In the style of the Mamluk portal architecture, the Mosque and Khanqah of Shaykhu is an Islamic complex in Cairo, consisting of an archway with a ceiling topped by a semi-circular dome adorned with muqarnas. The mosque was founded in 1349 by Grand Emir Sayf al-Din Shaykhu al-Nasiri, while the khanqah was founded in 1355. Under Sultan An-Nasir Hasan’s rule, Shaykhu was the Grand Emir. Although the khanqah and the Shaykhu mosque are separated by six years, the façades, portals, and minarets are identical. Throughout Sharia Saliba, the two buildings face each other with almost similar external elements, but the interiors serve entirely different purposes. Overlooking Saliba Lane, the façade of the Amir Shaykhu Mosque is divided into five recessed walls crowned by muqarnas, below which are window openings. An inscription band carved into the stone in Naskhi script is on the upper region of the façade. The main political authority and one of the most celebrated amirs in Sultan Hasan ‘s state was Sayf al-Din Shaykhu al-Nasiri. He was assassinated in 1357 C.E. Bey, the vizier of Amir Manjak, one of the Mamluks of the Sultan, struck him with a sword while Shaykhu was sitting in the House of Justice. Shaykhu was not immediately killed but never recovered and died on Friday night, Dhu al-Qa’da’s 16th day in 758 or 1357 C.E. He is buried in his own khanqah and has supplied the funds so that the Qur’an can be read at his tomb forever.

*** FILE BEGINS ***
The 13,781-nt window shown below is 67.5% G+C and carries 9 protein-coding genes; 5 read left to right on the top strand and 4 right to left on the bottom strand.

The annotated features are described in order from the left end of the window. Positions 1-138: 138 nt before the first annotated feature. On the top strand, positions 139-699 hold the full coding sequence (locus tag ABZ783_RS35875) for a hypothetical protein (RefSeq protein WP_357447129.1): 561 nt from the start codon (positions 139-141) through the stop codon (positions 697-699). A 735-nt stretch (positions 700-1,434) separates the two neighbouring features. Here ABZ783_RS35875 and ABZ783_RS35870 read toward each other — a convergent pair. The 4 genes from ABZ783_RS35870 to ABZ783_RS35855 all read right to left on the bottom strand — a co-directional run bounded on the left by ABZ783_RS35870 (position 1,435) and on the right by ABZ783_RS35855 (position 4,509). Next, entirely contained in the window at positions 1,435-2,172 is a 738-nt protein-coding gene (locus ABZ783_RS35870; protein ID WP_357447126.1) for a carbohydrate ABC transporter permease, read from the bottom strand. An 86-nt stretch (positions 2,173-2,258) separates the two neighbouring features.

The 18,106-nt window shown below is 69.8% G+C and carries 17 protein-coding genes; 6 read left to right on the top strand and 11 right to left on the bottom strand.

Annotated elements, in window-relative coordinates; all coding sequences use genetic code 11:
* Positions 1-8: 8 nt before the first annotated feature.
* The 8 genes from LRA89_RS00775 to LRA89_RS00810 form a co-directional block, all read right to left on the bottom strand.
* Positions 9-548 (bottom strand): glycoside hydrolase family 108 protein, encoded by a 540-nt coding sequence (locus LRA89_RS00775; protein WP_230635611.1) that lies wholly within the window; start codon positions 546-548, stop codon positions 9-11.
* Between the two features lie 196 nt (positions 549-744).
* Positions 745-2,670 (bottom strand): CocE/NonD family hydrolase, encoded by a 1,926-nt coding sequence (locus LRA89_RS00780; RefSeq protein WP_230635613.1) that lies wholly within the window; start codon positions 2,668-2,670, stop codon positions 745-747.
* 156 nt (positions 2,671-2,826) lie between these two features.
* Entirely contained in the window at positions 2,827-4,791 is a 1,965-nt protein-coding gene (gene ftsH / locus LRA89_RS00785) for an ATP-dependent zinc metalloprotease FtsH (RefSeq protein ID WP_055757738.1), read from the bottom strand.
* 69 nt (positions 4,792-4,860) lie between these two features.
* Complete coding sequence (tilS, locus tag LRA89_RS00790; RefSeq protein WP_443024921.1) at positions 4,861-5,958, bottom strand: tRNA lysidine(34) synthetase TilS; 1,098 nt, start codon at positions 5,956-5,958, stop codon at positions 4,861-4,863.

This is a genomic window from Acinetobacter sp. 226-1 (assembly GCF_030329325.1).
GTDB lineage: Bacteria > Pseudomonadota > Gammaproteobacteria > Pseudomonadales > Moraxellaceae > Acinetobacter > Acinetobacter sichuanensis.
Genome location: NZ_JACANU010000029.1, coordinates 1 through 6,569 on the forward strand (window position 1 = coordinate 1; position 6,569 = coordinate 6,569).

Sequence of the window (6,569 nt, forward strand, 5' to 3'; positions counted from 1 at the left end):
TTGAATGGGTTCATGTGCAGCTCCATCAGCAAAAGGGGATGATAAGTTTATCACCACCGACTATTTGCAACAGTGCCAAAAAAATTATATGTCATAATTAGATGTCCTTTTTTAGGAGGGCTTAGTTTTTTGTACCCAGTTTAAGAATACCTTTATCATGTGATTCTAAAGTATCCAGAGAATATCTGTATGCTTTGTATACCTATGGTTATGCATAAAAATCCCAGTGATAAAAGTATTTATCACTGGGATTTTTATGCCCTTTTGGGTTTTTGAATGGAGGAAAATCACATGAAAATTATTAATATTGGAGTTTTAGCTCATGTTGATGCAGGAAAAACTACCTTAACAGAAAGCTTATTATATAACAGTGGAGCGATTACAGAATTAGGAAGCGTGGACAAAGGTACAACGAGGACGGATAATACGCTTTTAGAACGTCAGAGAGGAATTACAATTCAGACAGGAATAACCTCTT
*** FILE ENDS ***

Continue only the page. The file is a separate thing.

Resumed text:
(Mosque and Khanqah of Shaykhu)
“This mosque is one of the most sublime mosques in Egypt, called Al-Maqrizi (smith).” The entrance is located on the left of the façade. The two opposing minarets and portals, by flanking-and thus framing-the street, create the effect of a monumental gate that makes the segment of Processional al-Saliba Street, defined by these two parallel facades, part of the Shaykhu Complex. There is a hypostyle prayer hall on the qibla side of the courtyard; there are also tales of living units for Sufis on the three other sides. Much of the original work of the mosque has gone under restoration; however, the mihrab includes remains of the era’s polychrome marble. The lower section of the mihrab shows Tunisian tiles from the eighteenth century. The arch opens onto the recessed wall containing the entrance and the voussoirs are interlocked above. The entrance is adorned with polychrome marble decoration and vegetal leafy motifs carved into the stone adorn the spandrels of the arch. Khanqah is located in the al-Saliba district, just outside Cairo. It is exactly opposite the Shaykhu Mosque that it is affiliated with. It was constructed by Shaykhu in 756 or 1355 C.E., six years after the Mosque, with the purpose of serving as both a madrasa, a school, and a khanqah, a Sufi monastery. The Khanqah of Shaykhu offers a clear example of a foundation whose plan shows the two opposing patterns, where both geometry and orientation may differentiate them. However, their superimposition produces an uncomfortable divergence between the street side of the courtyard and the street facade. The mosque’s ground plan consists of a rectangular courtyard surrounded by four Iwans. The qibla iwan consists of two colonnades, and a similar mode is found in the iwan facing it. The two side iwans, however, are small and two arches compose both of their façades. The khanqah is built around a courtyard, with on one side an arcaded prayer hall and living units on the other three sides occupying three levels. In 1931–3, the mosque, the minbar, the mihrab, the stucco windows, and the marble floors were restored.